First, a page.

Almost exactly six years ago, my Women & Literature professor challenged our class to choose a contemporary woman in the public eye, and write about the ways in which she represents the average, modern American woman.
I wrote about Carrie Fisher.
I did not grow up on Star Wars, but for whatever reason, Wishful Drinking grabbed my attention. Before I’d even finished reading it, Carrie Fisher became my hero. Here was a woman who had battled body-image issues, bipolar disorder, and addiction. And she came out the other side laughing. Even as I read about her most difficult times in life, I was awed and inspired by her ability to keep her sense of humor.
I’m not so good at that. When depression strikes, I tend to lose my ability to laugh at all. So you can imagine that I’m not in the mood to laugh right now. But I think she’d want us to.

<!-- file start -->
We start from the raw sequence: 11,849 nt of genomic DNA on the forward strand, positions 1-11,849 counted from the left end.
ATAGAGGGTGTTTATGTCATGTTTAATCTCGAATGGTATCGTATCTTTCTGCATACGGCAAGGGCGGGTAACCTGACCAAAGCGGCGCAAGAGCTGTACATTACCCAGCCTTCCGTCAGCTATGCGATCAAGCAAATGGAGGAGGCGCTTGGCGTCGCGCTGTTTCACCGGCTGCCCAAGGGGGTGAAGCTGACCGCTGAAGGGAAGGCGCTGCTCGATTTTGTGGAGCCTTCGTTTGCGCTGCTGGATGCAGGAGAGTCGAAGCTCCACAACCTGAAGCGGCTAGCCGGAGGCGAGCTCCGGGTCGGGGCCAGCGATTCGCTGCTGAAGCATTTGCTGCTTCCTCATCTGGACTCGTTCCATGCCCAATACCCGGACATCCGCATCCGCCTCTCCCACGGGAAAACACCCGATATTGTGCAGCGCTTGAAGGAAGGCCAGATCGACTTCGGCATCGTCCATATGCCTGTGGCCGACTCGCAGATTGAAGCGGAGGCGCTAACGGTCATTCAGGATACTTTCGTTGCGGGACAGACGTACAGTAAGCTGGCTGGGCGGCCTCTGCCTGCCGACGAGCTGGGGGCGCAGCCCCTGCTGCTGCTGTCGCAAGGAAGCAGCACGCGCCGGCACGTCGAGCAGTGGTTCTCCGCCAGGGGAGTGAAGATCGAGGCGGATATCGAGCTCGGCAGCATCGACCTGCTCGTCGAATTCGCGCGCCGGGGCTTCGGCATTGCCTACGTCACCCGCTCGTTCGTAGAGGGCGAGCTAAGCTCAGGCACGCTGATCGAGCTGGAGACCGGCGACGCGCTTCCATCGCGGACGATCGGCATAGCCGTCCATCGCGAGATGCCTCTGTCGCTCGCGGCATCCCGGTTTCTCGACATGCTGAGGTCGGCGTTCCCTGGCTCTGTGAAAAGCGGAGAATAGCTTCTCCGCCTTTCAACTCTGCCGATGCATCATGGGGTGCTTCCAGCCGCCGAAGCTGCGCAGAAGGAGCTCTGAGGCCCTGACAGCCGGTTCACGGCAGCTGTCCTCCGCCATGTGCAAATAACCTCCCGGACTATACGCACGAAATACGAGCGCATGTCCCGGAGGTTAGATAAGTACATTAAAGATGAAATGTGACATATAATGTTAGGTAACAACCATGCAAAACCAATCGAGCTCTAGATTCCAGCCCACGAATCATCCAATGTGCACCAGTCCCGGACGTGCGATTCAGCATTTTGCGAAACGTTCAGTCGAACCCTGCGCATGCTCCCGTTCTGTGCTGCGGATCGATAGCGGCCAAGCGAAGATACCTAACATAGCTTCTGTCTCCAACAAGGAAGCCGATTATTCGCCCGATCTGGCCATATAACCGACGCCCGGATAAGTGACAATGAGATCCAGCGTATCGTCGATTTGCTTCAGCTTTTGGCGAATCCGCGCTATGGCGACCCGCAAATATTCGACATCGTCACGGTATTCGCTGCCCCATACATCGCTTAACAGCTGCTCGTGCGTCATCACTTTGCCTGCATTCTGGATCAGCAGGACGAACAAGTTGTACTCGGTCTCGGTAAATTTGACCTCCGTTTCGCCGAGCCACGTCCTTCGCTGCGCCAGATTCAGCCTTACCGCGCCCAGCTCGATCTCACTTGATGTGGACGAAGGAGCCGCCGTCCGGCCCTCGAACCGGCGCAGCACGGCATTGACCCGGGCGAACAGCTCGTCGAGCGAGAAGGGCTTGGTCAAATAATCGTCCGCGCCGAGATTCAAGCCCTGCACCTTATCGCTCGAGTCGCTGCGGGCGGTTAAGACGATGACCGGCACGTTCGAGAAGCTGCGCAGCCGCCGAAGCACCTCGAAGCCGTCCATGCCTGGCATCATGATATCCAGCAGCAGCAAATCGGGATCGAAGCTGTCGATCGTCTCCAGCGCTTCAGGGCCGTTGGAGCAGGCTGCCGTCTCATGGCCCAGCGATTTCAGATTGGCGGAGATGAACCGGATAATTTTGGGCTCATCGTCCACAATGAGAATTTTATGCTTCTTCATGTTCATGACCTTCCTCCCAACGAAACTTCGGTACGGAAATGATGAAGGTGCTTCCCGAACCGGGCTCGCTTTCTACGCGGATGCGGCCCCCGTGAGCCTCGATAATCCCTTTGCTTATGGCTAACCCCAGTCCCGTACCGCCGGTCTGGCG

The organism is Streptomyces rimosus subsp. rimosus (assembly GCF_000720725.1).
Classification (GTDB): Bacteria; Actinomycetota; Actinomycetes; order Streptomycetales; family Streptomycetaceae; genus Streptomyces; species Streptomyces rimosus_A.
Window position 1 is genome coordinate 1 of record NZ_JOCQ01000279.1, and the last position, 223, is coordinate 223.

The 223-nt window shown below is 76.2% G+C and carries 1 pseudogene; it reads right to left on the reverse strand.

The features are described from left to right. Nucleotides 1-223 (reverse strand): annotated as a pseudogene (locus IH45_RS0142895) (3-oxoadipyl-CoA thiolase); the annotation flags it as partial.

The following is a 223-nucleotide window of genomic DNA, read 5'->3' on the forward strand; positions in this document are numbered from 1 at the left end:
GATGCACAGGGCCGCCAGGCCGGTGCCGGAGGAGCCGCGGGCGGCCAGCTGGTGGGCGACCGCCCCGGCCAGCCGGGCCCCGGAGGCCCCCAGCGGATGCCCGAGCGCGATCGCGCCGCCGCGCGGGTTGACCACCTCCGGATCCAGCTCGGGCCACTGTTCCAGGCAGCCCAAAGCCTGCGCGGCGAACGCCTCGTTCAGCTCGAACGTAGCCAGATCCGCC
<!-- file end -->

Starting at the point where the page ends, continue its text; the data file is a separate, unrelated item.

Because my sense of humor is MIA right now, here’s some of Carrie Fisher’s. I hope it helps you smile even if you feel like crying.
“I have a sense you will be going to outer space very soon, so here’s why you cannot wear your brassiere, per George [Lucas]. So, what happens is you go to space and you become weightless. So far so good, right? But then your body expands??? But your bra doesn’t—so you get strangled by your own bra. Now I think that this would make for a fantastic obit—so I tell my younger friends that no matter how I go, I want it reported that I drowned in moonlight, strangled by my own bra” (Wishful Drinking, 88).
“Drowned in moonlight,” just sounds so poetic and magical, and when you follow up with laughter in the face of overwhelming pain, like “strangled by my own bra,” you get Carrie Fisher.
I wanted to meet her. More than I’ve ever wanted to meet a celebrity. I wanted to see her one-woman show and maybe wait outside afterwards so I could tell her how much her memoir meant to me. So I could tell her to her face that I did not love Carrie Fisher because of Princess Leia, but that I loved Princess Leia because of Carrie Fisher.